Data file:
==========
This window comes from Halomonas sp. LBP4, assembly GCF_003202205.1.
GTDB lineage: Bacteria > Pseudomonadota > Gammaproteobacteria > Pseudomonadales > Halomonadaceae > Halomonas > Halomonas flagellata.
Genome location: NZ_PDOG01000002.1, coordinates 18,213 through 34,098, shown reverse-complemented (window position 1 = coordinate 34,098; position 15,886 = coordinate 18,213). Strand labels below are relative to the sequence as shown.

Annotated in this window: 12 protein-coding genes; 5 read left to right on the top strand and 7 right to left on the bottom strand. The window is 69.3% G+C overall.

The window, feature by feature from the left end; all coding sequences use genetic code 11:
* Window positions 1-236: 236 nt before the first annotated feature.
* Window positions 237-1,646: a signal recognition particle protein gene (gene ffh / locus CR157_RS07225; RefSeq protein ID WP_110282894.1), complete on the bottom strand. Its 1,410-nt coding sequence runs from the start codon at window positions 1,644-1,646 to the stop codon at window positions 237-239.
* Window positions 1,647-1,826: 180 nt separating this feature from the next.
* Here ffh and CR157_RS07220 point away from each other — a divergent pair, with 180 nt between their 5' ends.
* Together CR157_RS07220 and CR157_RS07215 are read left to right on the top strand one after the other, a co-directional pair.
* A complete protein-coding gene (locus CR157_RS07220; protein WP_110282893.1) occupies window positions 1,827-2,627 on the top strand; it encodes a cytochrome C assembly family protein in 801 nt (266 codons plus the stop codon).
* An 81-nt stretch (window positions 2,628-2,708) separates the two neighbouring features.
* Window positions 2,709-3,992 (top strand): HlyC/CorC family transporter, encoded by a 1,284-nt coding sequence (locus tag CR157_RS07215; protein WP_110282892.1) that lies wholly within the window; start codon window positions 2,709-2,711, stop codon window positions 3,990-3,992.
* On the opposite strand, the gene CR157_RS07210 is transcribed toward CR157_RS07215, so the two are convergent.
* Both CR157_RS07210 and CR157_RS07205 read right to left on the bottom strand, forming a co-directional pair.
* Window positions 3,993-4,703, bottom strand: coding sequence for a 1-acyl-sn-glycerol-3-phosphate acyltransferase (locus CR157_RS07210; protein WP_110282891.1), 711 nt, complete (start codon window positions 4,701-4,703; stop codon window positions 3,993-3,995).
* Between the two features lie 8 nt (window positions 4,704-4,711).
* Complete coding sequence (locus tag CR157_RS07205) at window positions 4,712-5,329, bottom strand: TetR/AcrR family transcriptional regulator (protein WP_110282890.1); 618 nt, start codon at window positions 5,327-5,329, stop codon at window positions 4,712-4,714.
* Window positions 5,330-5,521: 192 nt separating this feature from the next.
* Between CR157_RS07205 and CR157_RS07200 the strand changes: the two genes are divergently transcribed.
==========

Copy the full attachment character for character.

This window comes from Halomonas sp. LBP4, assembly GCF_003202205.1.
GTDB lineage: Bacteria > Pseudomonadota > Gammaproteobacteria > Pseudomonadales > Halomonadaceae > Halomonas > Halomonas flagellata.
Genome location: NZ_PDOG01000002.1, coordinates 18,213 through 34,098, shown reverse-complemented (window position 1 = coordinate 34,098; position 15,886 = coordinate 18,213). Strand labels below are relative to the sequence as shown.

Annotated in this window: 12 protein-coding genes; 5 read left to right on the top strand and 7 right to left on the bottom strand. The window is 69.3% G+C overall.

The window, feature by feature from the left end; all coding sequences use genetic code 11:
* Window positions 1-236: 236 nt before the first annotated feature.
* Window positions 237-1,646: a signal recognition particle protein gene (gene ffh / locus CR157_RS07225; RefSeq protein ID WP_110282894.1), complete on the bottom strand. Its 1,410-nt coding sequence runs from the start codon at window positions 1,644-1,646 to the stop codon at window positions 237-239.
* Window positions 1,647-1,826: 180 nt separating this feature from the next.
* Here ffh and CR157_RS07220 point away from each other — a divergent pair, with 180 nt between their 5' ends.
* Together CR157_RS07220 and CR157_RS07215 are read left to right on the top strand one after the other, a co-directional pair.
* A complete protein-coding gene (locus CR157_RS07220; protein WP_110282893.1) occupies window positions 1,827-2,627 on the top strand; it encodes a cytochrome C assembly family protein in 801 nt (266 codons plus the stop codon).
* An 81-nt stretch (window positions 2,628-2,708) separates the two neighbouring features.
* Window positions 2,709-3,992 (top strand): HlyC/CorC family transporter, encoded by a 1,284-nt coding sequence (locus tag CR157_RS07215; protein WP_110282892.1) that lies wholly within the window; start codon window positions 2,709-2,711, stop codon window positions 3,990-3,992.
* On the opposite strand, the gene CR157_RS07210 is transcribed toward CR157_RS07215, so the two are convergent.
* Both CR157_RS07210 and CR157_RS07205 read right to left on the bottom strand, forming a co-directional pair.
* Window positions 3,993-4,703, bottom strand: coding sequence for a 1-acyl-sn-glycerol-3-phosphate acyltransferase (locus CR157_RS07210; protein WP_110282891.1), 711 nt, complete (start codon window positions 4,701-4,703; stop codon window positions 3,993-3,995).
* Between the two features lie 8 nt (window positions 4,704-4,711).
* Complete coding sequence (locus tag CR157_RS07205) at window positions 4,712-5,329, bottom strand: TetR/AcrR family transcriptional regulator (protein WP_110282890.1); 618 nt, start codon at window positions 5,327-5,329, stop codon at window positions 4,712-4,714.
* Window positions 5,330-5,521: 192 nt separating this feature from the next.
* Between CR157_RS07205 and CR157_RS07200 the strand changes: the two genes are divergently transcribed.